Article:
I am reading Shaft. I did not even know until recently that it was a novel instead of a movie.

When I read an old genre novel like that, I often have difficulty falling into it. I find myself thinking about the world the writer lived in, and the assumptions he makes, and the world and assumptions of the novel’s target audience. In this case, a lot of that is tied up with race and ethnicity of course — not just blacks but also Italians, and a little bit Jews. And there’s casual homophobia and the novel is sexist as hell. I’m not trying to see these things, they jump out at me and won’t get out of the way so I can just enjoy the story. Perhaps because the story is rather thin.

I’m making the novel sound worse than it is. It’s actually pretty good.

I had the same problem when I tried to read “The Skylark of Space” recently. “Skylark,” by E.E. Smith Ph.D. (that’s how the magazines always ran his byline), was the prototypical space opera, ancestor to Star Trek and Star Wars and the Expanse and all the rest. It was written in 1915-21, and published in 1929.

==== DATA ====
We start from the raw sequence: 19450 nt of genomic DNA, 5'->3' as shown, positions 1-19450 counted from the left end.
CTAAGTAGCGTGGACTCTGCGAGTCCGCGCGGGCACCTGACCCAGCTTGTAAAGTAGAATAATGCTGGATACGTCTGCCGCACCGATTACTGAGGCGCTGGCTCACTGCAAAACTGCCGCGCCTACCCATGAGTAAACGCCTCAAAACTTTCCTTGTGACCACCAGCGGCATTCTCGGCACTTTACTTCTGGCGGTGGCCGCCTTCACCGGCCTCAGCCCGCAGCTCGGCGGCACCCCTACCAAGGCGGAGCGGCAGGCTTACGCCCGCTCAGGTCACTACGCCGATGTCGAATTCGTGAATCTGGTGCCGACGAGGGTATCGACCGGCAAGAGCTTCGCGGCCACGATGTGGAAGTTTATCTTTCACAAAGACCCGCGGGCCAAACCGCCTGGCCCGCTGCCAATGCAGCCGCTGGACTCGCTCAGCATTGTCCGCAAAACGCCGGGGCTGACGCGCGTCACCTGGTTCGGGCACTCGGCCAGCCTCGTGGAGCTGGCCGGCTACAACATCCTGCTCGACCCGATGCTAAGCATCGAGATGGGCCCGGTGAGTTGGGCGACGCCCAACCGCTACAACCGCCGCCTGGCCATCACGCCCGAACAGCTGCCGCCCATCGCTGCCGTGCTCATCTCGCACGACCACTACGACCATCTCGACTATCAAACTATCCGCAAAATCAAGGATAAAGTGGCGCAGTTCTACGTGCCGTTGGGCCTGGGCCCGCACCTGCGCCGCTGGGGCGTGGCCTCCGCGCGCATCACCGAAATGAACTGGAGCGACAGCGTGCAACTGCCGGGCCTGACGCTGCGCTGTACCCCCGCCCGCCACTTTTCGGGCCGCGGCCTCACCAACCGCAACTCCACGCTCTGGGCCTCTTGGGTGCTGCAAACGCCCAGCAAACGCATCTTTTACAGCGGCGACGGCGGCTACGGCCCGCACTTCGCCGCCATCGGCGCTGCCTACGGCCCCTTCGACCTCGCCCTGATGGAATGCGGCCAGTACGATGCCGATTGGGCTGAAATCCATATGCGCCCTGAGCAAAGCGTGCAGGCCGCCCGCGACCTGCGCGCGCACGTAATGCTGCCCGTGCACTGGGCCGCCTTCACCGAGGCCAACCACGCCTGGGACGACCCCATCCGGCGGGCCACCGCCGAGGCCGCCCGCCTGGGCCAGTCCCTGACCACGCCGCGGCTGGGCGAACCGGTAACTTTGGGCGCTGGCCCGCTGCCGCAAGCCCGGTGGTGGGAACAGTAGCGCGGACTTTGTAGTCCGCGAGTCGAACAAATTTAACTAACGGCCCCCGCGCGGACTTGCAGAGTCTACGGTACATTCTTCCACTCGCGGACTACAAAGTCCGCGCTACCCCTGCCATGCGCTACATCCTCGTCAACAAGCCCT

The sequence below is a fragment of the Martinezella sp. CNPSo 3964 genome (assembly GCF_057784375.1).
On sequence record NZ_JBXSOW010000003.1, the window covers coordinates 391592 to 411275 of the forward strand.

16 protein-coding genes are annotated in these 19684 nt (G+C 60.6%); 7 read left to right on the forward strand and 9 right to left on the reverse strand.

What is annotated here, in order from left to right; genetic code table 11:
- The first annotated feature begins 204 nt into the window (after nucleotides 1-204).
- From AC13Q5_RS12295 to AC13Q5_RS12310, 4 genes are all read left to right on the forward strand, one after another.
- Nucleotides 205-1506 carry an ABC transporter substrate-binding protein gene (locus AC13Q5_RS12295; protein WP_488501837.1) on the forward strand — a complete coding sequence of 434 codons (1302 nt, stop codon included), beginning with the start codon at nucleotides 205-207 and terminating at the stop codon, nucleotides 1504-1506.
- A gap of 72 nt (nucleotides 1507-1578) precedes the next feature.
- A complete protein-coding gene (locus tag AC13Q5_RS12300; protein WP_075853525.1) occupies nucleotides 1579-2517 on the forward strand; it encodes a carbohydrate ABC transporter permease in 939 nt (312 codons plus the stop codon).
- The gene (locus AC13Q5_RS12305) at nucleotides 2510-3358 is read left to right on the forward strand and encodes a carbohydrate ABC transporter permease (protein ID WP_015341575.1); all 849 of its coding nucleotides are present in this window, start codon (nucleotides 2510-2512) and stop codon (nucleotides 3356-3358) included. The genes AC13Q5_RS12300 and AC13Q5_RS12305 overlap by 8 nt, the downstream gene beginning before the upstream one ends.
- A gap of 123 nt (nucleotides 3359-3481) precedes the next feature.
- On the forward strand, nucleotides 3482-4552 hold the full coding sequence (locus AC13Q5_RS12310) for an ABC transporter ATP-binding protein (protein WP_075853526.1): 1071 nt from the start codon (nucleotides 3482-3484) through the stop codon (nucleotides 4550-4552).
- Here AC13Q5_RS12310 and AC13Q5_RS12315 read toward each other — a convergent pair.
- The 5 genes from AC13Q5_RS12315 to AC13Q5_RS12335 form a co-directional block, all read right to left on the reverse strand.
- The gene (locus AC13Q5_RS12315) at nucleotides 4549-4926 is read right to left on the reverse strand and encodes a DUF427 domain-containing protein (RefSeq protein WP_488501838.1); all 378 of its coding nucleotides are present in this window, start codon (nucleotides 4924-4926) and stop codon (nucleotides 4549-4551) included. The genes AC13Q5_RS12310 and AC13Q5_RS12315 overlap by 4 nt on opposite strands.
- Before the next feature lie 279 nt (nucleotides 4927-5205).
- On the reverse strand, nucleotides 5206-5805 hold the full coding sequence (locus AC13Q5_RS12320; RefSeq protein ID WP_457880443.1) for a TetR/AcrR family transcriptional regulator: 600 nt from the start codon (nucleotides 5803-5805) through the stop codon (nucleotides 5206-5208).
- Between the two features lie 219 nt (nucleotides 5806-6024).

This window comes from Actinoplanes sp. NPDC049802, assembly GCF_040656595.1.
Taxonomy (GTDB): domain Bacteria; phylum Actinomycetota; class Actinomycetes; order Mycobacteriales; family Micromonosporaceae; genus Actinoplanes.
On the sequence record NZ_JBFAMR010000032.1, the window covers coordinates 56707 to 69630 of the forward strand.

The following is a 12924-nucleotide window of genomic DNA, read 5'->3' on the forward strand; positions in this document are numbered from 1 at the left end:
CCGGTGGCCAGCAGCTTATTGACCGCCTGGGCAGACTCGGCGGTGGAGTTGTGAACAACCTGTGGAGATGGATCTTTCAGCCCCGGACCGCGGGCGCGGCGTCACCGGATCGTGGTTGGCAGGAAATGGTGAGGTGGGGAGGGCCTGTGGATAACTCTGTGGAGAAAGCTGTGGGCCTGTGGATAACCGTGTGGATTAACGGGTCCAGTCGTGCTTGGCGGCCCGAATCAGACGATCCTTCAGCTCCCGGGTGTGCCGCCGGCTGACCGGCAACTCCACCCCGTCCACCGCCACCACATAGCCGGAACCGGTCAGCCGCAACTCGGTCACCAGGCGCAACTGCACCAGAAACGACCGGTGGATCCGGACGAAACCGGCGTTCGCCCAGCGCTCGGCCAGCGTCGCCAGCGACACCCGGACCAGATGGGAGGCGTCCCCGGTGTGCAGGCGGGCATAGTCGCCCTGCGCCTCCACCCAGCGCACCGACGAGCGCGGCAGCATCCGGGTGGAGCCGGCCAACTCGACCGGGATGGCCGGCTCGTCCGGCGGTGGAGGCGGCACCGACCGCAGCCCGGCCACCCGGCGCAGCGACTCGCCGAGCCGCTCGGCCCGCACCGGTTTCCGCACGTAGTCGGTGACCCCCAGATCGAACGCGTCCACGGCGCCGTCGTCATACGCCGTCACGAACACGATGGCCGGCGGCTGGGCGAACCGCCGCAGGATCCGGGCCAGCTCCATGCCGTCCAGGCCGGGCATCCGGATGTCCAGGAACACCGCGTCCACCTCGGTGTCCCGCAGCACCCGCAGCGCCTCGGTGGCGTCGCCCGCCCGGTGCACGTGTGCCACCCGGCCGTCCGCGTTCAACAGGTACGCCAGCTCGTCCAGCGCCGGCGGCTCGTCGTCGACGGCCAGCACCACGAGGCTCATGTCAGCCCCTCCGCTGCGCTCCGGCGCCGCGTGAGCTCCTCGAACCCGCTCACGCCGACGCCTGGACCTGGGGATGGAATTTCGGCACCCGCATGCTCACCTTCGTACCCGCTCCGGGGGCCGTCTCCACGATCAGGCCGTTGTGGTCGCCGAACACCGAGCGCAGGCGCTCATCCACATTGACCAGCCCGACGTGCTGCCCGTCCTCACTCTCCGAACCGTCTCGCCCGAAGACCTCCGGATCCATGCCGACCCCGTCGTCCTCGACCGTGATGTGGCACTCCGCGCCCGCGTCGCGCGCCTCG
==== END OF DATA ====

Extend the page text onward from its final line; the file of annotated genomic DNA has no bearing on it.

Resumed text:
I was unable to stop marveling at a fully formed space opera written so long ago.

For example, the novel gets around relativity by simply having a character say that “Professor Einstein” was, of course, a genius, but he was wrong. And why not? The theory of relativity was still new and unproved then!

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